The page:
The dust has finally settled on the Australian federal election. As everyone ought to know, the previous ruling party, and the previous Prime Minister, managed to cling somewhat precariously to power. They didn’t really win, since they ended up with fewer than half the seats in the House of Representatives. But they didn’t lose, either, thanks to the help of a couple of independent MPs. It was, quite literally, the closest possible result in the lower house, at 76-74 – the political equivalent of kicking a goal after the siren.
Interestingly, it looks as though I was right when I wrote, somewhat cynically, about the outcome in advance of the election. Broadband access ended up being both a furphy and a key issue in the final result.
Independent Tony Windsor was the second-last MP to declare his allegiance after the election, bringing Labor’s support to exactly half of the House, and thus ensuring that the Opposition could not acquire a majority. Mr Windor’s own press release trumpets the importance of broadband, stating explicitly (if somewhat regally in the third person) that “the delivery of broadband services to regional Australians was […] a key issue in Mr Windsor’s decision.” 
Australia, ironically for its size, is one of the most urbanised countries in the world, with the the Australian Bureau of Statistics dividing up the population into Major Cities (68.6%), Inner Regional (19.7%), Outer Regional (9.4%), Remote (1.5%) and Very Remote (0.8%) . Nearly 89% of Australians live in Cities and Inner Regional areas, but the National Broadband Network Company (NBN Co) is offering to include just 93% of Australians in its new broadband plan . The remaining 7% are going to have to manage with wireless and satellite connections.
If we assume, quite reasonably, that the 89% of Major City or Inner Regional dwellers are likely to get the vast majority of new broadband connections under the new plan, that leaves just four percentage points’ worth of new connections to be distributed amongst eleven percentage points of rural population. Since Mr Windsor’s electorate, New England , falls almost entirely into the Outer Regional category , he’s going to have to hope that his loyalty to the Labor Party, and his faith in the broadband promise to his electorate, is repaid by a disproportionately favourable outcome in the rural locations chosen for the deployment of new connections.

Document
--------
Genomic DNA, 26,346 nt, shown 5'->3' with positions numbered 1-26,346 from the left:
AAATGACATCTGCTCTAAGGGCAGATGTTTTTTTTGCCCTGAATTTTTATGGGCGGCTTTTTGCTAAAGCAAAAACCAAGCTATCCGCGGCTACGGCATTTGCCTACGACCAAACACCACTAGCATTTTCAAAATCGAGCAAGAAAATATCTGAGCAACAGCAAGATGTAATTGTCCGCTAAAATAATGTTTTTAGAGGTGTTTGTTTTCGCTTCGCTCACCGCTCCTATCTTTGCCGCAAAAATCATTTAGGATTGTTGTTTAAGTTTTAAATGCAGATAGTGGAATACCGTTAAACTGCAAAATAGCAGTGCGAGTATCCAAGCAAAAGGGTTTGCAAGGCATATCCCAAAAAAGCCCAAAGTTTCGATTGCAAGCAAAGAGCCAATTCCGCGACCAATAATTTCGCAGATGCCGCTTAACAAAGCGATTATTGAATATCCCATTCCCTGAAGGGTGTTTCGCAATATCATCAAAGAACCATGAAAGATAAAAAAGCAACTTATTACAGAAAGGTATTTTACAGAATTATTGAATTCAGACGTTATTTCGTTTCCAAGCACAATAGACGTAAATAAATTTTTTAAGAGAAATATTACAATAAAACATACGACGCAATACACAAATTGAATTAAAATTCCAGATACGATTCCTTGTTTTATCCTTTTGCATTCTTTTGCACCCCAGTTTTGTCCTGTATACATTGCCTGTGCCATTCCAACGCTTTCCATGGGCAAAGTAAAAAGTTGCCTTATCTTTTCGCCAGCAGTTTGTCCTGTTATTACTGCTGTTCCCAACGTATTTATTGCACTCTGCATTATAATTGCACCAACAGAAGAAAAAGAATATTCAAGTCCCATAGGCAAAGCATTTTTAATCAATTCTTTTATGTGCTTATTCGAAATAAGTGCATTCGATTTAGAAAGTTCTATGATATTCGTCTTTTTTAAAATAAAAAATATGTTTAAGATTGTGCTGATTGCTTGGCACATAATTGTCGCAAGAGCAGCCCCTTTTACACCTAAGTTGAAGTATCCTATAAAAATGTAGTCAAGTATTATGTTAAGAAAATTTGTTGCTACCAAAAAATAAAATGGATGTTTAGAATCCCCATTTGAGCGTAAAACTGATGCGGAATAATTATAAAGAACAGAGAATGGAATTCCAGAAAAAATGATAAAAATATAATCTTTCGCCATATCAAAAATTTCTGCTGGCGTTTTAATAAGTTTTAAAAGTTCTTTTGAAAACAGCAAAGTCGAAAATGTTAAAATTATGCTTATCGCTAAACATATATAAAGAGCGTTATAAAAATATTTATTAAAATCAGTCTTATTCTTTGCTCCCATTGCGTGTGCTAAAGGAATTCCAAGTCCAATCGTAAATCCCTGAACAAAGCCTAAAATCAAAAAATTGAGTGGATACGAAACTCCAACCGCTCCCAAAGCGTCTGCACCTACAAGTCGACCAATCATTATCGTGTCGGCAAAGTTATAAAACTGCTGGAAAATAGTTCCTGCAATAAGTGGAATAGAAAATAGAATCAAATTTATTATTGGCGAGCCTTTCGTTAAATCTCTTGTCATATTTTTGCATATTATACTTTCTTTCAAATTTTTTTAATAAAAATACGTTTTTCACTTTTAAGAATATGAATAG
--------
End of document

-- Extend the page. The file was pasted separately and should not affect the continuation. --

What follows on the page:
In short, if Mr Windsor is to remain happy with his decision, the pressure really is on the goverment, and the taxpayer, to make a success of the AU$43,000,000,000 NBN project. That’s not going to be easy.
Firstly, we don’t seem to know quite what we want to do with this fantastic new network. Even NBN Co itself doesn’t offer much more that to say that “broadband access enables consumers to take full advantage of new communication tools and next generation applications.” . It seems that we’re jolly well going to find something to do with all our newly-found bandwidth, even if it turns out to be no more intellectually satisfying and democratising than our previous batch of “next gen” applications such as Facebook and Twitter, or no more useful than letting us watch loads more TV.
Secondly, we’re still not seeing enough mention of the word security in the context of the NBN. In fact, we’re hardly seeing it at all. (There is a silver lining to this, since it means we haven’t been hearing much about the government’s rightfully-derided internet censorship proposal, which vanished from the political radar during the election campaign.)
So, at the risk of being repetitive, why not download our latest Threat Report, and our cool Threatsaurus booklet, and satisfy yourselves that security is important, and that a few simple precautions can greatly improve your resilience to cybercriminality, regardless of the speed at which you access the internet?
Don’t wait for the issue that chose our government to turn into an issue which puts you, your colleagues, your friends and your family at risk online.